Food & Recipes, Kitchen Hacks
A new way to prepare and serve onions?
Tried everything to stop the weeping and smell from onions? Try this!
I happen to love onions: red, white, yellow, green – it doesn’t matter which one, I love them all – when they’re in my food as part of a dish. But not so much when the smell just hangs around the kitchen (sometimes for days) like a guest who hasn’t gotten the hint that it’s time to go home.
And the tears. I don’t like the tears.
If you’re like me, you’ve tried all kinds of “tricks” on how to stop all the stinging and crying that comes with preparing onions. I tried freezing onions, but they’re harder to cut. I also tried cutting onions under water, but the onions get slippery and that’s very dangerous. I even tried holding a piece of bread in my mouth. Less dangerous but you end up looking weird, your eyes still tear and the kitchen still smells.
I even heard about putting a burning match in your mouth – but that’s not one I’m going to try! A friend uses swimming goggles in his kitchen – for cutting onions and crushing garlic. Cute, but another idea I’m NOT going to try.
So, imagine my surprise when I was let in on a professional kitchen secret… twenty years in the restaurant business, and it’s not easy to surprise me anymore!
This is a trick from a friend of mine, Christine Moore who is the founder and chef of Little Flower Candy Co. and Lincoln – two great places to visit for breakfast and lunch or early dinner if you happen to be in Pasadena, CA.
So, okay. We all know that onions are a great way to help build flavor in a recipe in so many different ways but they come with a price. Look at what we all suffer though: runny nose, stinging eyes, and a really strong smell that fills the kitchen and refrigerator during and after you’ve been cutting, slicing, and dicing. Not only does it permeate whatever container you’ve put them in but that smell can linger in the kitchen for days. Just when you think that awful smell has finally cleared, you pull out those chopped onions from the refrigerator, you open the container – and you are hit with it all over again!
As it turns out, onions aren’t just a wonderful addition to a recipe they are healthy for you too. They’re full of vitamins, proteins and things that nutritionist call “essential elements” like amino acids which your body really needs to stay healthy.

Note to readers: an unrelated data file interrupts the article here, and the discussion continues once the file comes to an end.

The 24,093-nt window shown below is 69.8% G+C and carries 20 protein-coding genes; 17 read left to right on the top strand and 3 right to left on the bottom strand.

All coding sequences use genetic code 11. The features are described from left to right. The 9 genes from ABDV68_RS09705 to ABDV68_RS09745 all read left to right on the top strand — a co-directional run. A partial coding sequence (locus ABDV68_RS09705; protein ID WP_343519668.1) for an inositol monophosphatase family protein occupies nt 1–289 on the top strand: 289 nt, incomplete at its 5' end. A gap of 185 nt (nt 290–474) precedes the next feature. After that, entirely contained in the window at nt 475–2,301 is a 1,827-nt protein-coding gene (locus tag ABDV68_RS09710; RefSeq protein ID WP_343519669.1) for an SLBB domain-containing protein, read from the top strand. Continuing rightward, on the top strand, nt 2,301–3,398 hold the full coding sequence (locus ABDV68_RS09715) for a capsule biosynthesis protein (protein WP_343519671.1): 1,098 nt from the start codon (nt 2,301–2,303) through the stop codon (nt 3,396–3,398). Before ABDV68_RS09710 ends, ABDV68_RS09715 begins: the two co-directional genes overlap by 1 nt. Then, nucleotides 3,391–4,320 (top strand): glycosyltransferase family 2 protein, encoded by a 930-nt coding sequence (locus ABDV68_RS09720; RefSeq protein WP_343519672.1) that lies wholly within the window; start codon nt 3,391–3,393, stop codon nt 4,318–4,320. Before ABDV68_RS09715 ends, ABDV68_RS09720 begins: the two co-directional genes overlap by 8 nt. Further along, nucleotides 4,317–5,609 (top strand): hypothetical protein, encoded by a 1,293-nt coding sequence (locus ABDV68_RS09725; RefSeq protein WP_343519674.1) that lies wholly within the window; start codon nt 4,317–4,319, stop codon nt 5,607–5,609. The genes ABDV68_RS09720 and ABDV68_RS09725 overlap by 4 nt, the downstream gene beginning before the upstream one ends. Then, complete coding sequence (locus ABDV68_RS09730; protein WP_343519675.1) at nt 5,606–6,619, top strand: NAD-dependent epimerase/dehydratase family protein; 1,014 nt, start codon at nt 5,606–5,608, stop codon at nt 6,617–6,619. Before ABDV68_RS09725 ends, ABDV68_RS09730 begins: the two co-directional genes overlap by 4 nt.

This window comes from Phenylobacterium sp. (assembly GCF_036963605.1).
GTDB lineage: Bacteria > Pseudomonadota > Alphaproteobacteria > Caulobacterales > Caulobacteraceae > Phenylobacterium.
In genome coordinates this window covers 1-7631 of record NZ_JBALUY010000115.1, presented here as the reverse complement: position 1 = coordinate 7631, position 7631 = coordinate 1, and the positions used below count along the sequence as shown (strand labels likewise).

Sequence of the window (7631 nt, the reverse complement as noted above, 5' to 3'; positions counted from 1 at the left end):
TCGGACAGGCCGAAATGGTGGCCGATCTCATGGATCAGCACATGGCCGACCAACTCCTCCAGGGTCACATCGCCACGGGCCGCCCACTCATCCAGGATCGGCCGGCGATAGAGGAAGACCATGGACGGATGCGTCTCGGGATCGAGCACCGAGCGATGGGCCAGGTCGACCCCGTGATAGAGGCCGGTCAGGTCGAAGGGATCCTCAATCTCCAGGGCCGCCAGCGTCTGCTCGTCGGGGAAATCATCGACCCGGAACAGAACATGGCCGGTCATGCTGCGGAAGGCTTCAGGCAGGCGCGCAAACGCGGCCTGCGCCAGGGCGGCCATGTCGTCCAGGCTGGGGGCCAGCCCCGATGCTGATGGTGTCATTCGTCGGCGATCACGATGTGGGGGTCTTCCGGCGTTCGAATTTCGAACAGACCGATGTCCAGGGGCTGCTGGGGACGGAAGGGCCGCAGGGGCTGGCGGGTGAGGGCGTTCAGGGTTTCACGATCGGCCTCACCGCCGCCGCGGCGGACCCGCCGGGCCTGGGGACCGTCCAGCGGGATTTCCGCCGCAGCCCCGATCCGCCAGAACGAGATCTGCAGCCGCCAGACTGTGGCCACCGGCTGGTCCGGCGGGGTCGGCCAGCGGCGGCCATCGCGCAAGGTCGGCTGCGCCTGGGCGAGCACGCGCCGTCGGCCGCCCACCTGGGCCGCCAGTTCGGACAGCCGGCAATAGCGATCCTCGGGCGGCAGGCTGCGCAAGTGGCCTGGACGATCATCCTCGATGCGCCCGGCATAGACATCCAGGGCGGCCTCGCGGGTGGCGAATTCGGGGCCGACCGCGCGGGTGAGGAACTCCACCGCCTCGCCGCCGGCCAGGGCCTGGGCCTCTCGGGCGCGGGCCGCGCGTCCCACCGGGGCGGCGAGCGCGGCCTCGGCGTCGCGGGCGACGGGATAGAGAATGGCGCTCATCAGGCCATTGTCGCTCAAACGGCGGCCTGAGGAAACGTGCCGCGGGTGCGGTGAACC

But all of this goodness comes at a price. Onions are typically grown in sulfur rich soil and that sulfur becomes part of a plant protein (sulfur-based precursors). When you cut open an onion these precursors meet with enzymes called allinases that produce sulfenic acid which rises as a gas and reacts with moisture – like your eyes and nose – to form a mild form of sulfuric acid! And we all start to cry…
But wait, there’s more. During the chemical reaction, you get thiosulfinates – that’s what produces the raw onion smell. Guess what? That stuff just stinks. It’s not acidic. Which means we can now dispense with that old rumor that the smell is what causes the weepy eyes. Thus, the more you cut, the more of both of these things will fly through the air in your kitchen and your whole house!
Which brings me back to Chef Moore’s little surprise tip, which has been thoroughly tested by me and my friends.
Step one: Fill a bowl with ice water and place a sieve or colander in the bowl so that it is submerged in the ice water.
Step two: Use a sharp knife – you’ll work faster and it damages fewer of those pesky cells that release the allinases – and cut your onion in half.
Step three: Place in the halves in the ice water for a minute. Remove the halves.
Step four: Finish your slicing and dicing of the onion and place those pieces back in the sieve (or colander) and ice water for another minute.
Step five: Remove the sieve. Dispose of the water.
One friend told me that he was preparing a recipe that called for minced onions. He sliced the onion thin, dipped the slices in the ice water, then minced without dipping. The trick worked. He also claims that the onion taste in his dish seemed richer (he was making a soup).
Your cut onions will no longer have a strong smell and will not burn your eyes. Added plus: using this method means that you can store prepared onions to your heart’s desire – and not stink up your refrigerator or your kitchen! One more plus: because the production of acids is limited, cooked or raw cut onions won’t burn your stomach as much.
Isn’t this BRILLIANT? Thanks Chef Moore! Now we can enjoy our onions in peace!